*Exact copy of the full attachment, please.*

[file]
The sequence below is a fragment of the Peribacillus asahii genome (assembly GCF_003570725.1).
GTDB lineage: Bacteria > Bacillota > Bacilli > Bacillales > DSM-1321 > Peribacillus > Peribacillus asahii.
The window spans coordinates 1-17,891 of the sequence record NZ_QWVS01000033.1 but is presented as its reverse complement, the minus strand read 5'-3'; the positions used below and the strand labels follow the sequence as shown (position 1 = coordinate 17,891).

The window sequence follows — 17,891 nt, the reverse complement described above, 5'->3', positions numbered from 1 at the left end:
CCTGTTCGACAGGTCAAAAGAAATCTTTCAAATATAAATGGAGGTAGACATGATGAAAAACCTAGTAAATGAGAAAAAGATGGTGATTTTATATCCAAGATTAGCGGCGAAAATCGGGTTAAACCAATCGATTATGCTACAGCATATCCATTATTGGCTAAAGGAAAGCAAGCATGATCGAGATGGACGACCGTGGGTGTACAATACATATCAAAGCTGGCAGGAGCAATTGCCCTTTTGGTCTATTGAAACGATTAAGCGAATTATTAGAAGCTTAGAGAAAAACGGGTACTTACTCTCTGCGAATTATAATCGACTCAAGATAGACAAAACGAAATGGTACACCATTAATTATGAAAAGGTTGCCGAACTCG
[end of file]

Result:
The sequence below is a fragment of the Peribacillus asahii genome (assembly GCF_003570725.1).
GTDB lineage: Bacteria > Bacillota > Bacilli > Bacillales > DSM-1321 > Peribacillus > Peribacillus asahii.
The window spans coordinates 1-17,891 of the sequence record NZ_QWVS01000033.1 but is presented as its reverse complement, the minus strand read 5'-3'; the positions used below and the strand labels follow the sequence as shown (position 1 = coordinate 17,891).

The window sequence follows — 17,891 nt, the reverse complement described above, 5'->3', positions numbered from 1 at the left end:
CCTGTTCGACAGGTCAAAAGAAATCTTTCAAATATAAATGGAGGTAGACATGATGAAAAACCTAGTAAATGAGAAAAAGATGGTGATTTTATATCCAAGATTAGCGGCGAAAATCGGGTTAAACCAATCGATTATGCTACAGCATATCCATTATTGGCTAAAGGAAAGCAAGCATGATCGAGATGGACGACCGTGGGTGTACAATACATATCAAAGCTGGCAGGAGCAATTGCCCTTTTGGTCTATTGAAACGATTAAGCGAATTATTAGAAGCTTAGAGAAAAACGGGTACTTACTCTCTGCGAATTATAATCGACTCAAGATAGACAAAACGAAATGGTACACCATTAATTATGAAAAGGTTGCCGAACTCG